Tennessee House ousts Rep. Jeremy Durham over harassment allegations in 70-2 vote

Jeremy Durham leaves the Capitol on September 13, 2016 shortly before lawmakers held a vote to expel him. (Photo: WKRN)

NASHVILLE (WKRN/AP) – The Tennessee House has voted to expel Republican state Rep. Jeremy Durham following allegations of widespread sexual harassment.

The chamber voted 70-2 on Tuesday to expel a sitting member for the first time in 36 years.

Rep. Durham leaves the Capitol Tuesday. (Photo: WKRN)
Rep. Durham leaves the Capitol Tuesday. (Photo: WKRN)

Durham lost his GOP primary last month after a state attorney general’s investigation detailed allegations that he had had improper sexual contact with at least 22 women over the course of his four years in office.

The chamber’s move to formally expel Durham was made in an effort to prevent the lawmaker from qualifying from lifetime pension payments once he reaches retirement age.

Durham attended the special legislative session. He argued in an eight-page letter to colleagues that he was innocent of all sexual harassment allegations and that he would not be given a chance to mount a defense.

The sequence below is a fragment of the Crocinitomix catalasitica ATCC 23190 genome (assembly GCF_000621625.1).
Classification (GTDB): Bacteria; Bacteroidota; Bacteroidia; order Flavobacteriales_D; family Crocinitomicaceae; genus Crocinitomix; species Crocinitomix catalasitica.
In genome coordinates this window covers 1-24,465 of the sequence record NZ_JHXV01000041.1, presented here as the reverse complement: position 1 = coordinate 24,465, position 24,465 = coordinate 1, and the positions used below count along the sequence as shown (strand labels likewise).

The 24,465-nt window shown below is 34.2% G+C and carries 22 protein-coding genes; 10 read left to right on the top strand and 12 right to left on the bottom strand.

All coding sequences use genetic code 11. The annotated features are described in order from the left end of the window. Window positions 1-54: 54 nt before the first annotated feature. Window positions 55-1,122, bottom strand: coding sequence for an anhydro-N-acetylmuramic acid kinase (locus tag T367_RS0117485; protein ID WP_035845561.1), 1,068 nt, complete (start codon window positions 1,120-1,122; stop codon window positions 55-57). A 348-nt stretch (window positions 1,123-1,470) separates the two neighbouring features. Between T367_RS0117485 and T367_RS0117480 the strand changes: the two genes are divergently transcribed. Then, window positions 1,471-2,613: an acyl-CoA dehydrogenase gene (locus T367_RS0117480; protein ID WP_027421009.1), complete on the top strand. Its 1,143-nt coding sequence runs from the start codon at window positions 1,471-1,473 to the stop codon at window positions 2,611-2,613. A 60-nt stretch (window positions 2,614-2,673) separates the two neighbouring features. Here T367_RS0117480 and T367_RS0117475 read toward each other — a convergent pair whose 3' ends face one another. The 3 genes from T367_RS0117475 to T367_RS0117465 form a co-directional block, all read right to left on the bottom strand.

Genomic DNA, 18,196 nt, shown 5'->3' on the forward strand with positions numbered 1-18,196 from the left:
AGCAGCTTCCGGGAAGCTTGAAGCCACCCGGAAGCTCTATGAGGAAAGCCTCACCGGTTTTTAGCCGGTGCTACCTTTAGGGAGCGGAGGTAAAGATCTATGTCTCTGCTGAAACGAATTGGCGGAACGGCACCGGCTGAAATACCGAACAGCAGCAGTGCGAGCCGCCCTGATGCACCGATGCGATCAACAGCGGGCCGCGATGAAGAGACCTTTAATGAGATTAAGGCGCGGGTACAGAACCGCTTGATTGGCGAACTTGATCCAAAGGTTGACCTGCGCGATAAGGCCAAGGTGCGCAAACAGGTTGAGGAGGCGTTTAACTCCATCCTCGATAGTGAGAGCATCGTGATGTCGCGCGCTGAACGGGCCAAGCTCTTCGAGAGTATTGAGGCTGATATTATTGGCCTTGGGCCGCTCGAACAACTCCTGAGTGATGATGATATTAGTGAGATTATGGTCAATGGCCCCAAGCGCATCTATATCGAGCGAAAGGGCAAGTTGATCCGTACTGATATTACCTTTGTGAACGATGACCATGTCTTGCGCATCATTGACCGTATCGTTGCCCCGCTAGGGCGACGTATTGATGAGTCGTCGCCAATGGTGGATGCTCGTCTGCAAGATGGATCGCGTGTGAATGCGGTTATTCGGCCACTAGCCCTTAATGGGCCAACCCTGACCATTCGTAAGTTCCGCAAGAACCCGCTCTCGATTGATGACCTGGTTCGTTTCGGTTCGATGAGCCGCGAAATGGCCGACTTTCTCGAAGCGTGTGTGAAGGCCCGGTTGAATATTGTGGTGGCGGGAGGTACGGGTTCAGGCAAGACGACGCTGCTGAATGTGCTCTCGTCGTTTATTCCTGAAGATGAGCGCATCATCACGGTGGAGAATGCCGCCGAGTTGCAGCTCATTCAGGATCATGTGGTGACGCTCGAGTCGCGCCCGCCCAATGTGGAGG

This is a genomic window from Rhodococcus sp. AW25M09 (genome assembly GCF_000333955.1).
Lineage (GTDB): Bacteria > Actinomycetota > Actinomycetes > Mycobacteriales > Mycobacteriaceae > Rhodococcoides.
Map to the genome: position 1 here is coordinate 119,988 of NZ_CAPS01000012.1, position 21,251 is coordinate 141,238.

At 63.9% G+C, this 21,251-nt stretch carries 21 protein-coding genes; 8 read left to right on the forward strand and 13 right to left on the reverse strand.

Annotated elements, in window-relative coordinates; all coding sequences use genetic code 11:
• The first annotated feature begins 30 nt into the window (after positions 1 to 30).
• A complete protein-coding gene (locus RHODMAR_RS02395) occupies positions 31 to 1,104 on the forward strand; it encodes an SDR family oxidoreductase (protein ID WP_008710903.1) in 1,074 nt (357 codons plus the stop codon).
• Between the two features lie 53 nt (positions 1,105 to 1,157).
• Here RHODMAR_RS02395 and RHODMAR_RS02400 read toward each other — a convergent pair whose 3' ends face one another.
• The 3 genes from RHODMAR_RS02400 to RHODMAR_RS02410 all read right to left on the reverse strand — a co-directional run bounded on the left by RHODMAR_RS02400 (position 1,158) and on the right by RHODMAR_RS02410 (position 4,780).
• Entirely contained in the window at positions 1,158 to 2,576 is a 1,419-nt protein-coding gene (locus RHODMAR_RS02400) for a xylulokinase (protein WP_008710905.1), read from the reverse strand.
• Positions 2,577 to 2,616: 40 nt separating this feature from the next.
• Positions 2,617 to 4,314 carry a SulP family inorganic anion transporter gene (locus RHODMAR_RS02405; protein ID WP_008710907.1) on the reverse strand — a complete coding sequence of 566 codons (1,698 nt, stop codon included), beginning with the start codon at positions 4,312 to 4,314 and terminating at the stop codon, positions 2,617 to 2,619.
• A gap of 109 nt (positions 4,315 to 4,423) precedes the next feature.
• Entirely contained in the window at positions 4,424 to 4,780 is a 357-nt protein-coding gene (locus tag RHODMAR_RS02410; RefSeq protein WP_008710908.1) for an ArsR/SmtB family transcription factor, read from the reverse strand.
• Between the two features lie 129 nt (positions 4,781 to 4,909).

See also: Rep. Jeremy Durham releases letter explaining actions

Durham has denied the allegations. He appeared for the House floor session Tuesday after earlier threatening to sit out the proceedings because he didn’t believe he would receive a fair hearing.

“It’s amazing what people will say as long as it’s not happening to them. I can’t vote for their bills anymore,” said Durham as he left the Capitol.

One of the lawmakers who voted not to expel Durham told News 2 she believed he will sue the general assembly.

Following his expulsion, Durham will no longer be eligible for a pension since he falls short of the 4-year term requirement.

When asked for comment on the expulsion, Gov. Bill Haslam’s Press Secretary Jennifer Donnals told WKRN, “This was a decision made by the House, and the governor agrees with it.”

The last member to be expelled from the General Assembly was then-Rep. Robert Fisher, who was ousted on a 92-1 vote in 1980. The Elizabethton Republican had been convicted of asking for a bribe to kill a bill.

Lawmakers will now continue the special session, called by Gov. Haslam, as they work to come to terms on a new state law that changed policies regarding underage drunk drivers would forfeit the funds, unless the new law is repealed before October 1.

*WKRN contributed to this report. 

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